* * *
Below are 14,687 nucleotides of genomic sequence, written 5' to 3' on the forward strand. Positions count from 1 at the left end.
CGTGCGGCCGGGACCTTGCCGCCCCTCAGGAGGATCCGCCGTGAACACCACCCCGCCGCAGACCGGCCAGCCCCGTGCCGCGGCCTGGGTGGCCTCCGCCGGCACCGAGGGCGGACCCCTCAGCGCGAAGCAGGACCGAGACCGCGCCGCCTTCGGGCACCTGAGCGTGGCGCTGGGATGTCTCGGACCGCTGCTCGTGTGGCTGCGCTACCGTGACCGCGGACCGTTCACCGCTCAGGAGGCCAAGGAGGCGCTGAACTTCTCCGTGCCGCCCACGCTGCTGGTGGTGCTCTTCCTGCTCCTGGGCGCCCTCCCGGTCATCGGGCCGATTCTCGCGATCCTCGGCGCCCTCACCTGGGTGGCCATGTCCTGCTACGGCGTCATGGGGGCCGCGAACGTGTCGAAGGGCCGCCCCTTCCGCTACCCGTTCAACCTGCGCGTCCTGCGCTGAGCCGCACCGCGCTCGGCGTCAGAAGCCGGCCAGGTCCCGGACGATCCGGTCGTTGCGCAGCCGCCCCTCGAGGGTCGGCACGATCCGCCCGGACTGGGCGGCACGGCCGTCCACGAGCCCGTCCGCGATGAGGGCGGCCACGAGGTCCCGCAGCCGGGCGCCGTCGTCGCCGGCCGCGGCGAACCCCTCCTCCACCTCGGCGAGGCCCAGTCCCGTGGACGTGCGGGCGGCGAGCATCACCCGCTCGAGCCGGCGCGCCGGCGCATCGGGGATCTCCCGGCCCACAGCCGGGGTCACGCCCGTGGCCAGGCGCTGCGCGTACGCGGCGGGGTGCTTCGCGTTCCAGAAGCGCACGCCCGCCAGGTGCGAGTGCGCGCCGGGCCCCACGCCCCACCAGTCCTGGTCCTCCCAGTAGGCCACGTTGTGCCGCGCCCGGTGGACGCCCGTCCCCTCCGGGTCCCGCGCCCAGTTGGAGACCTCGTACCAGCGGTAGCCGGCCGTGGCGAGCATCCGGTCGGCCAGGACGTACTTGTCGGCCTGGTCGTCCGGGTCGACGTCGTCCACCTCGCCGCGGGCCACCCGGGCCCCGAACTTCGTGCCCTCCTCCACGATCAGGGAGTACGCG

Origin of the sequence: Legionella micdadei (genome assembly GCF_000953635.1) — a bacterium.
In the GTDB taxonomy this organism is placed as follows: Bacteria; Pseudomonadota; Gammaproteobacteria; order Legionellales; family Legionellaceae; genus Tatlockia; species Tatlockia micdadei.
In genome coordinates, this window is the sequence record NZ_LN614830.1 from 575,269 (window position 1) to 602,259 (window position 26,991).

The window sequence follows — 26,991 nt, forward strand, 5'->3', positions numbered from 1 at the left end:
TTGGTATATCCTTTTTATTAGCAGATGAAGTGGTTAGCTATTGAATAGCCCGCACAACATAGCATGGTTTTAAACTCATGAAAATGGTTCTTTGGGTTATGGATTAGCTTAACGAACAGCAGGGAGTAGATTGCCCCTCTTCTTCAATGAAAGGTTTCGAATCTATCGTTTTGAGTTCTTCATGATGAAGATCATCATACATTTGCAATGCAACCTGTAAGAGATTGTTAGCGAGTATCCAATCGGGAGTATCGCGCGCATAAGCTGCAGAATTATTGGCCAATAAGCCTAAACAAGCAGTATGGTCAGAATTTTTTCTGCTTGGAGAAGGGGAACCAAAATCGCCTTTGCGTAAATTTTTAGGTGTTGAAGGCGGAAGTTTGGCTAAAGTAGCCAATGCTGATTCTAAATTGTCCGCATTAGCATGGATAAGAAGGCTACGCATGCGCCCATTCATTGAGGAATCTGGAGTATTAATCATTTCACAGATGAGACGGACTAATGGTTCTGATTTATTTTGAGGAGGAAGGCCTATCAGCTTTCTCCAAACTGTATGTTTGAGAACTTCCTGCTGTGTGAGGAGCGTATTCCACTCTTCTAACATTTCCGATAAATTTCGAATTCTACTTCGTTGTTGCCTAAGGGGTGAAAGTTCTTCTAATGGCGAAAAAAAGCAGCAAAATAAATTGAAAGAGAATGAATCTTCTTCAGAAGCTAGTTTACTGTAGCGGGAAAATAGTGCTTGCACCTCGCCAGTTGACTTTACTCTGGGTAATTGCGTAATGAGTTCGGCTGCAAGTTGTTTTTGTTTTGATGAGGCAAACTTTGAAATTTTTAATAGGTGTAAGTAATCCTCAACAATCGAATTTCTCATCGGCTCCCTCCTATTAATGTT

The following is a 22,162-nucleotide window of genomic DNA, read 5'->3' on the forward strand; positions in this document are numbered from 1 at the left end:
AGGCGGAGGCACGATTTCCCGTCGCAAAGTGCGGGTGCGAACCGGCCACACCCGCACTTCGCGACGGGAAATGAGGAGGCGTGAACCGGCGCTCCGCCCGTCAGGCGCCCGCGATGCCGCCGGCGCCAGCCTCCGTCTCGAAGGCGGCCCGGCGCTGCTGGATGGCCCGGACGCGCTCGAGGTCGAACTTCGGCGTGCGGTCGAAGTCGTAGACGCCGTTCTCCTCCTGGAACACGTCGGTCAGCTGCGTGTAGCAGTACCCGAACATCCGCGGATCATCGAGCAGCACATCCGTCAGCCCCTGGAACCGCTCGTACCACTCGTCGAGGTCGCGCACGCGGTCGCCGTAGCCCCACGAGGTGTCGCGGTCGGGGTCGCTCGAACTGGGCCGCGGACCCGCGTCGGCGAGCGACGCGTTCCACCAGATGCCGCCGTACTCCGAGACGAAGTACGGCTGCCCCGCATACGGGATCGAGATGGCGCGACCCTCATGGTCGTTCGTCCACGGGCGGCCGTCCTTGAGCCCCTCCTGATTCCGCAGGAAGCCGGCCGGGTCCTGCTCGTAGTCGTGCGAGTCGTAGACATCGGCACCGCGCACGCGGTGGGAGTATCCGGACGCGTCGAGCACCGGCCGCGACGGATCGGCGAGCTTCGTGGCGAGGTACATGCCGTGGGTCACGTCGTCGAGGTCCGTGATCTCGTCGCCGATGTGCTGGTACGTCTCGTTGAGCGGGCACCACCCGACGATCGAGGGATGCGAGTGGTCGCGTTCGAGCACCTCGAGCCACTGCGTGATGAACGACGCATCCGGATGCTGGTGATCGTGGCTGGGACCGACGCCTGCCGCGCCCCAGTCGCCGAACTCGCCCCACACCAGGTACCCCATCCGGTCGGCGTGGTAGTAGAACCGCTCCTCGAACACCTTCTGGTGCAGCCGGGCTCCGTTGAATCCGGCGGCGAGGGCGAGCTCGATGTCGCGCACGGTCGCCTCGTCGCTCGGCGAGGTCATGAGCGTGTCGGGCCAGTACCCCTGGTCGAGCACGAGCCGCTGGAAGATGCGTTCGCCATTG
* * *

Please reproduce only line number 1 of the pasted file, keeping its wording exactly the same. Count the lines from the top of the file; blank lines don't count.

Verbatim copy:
Below are 14,687 nucleotides of genomic sequence, written 5' to 3' on the forward strand. Positions count from 1 at the left end.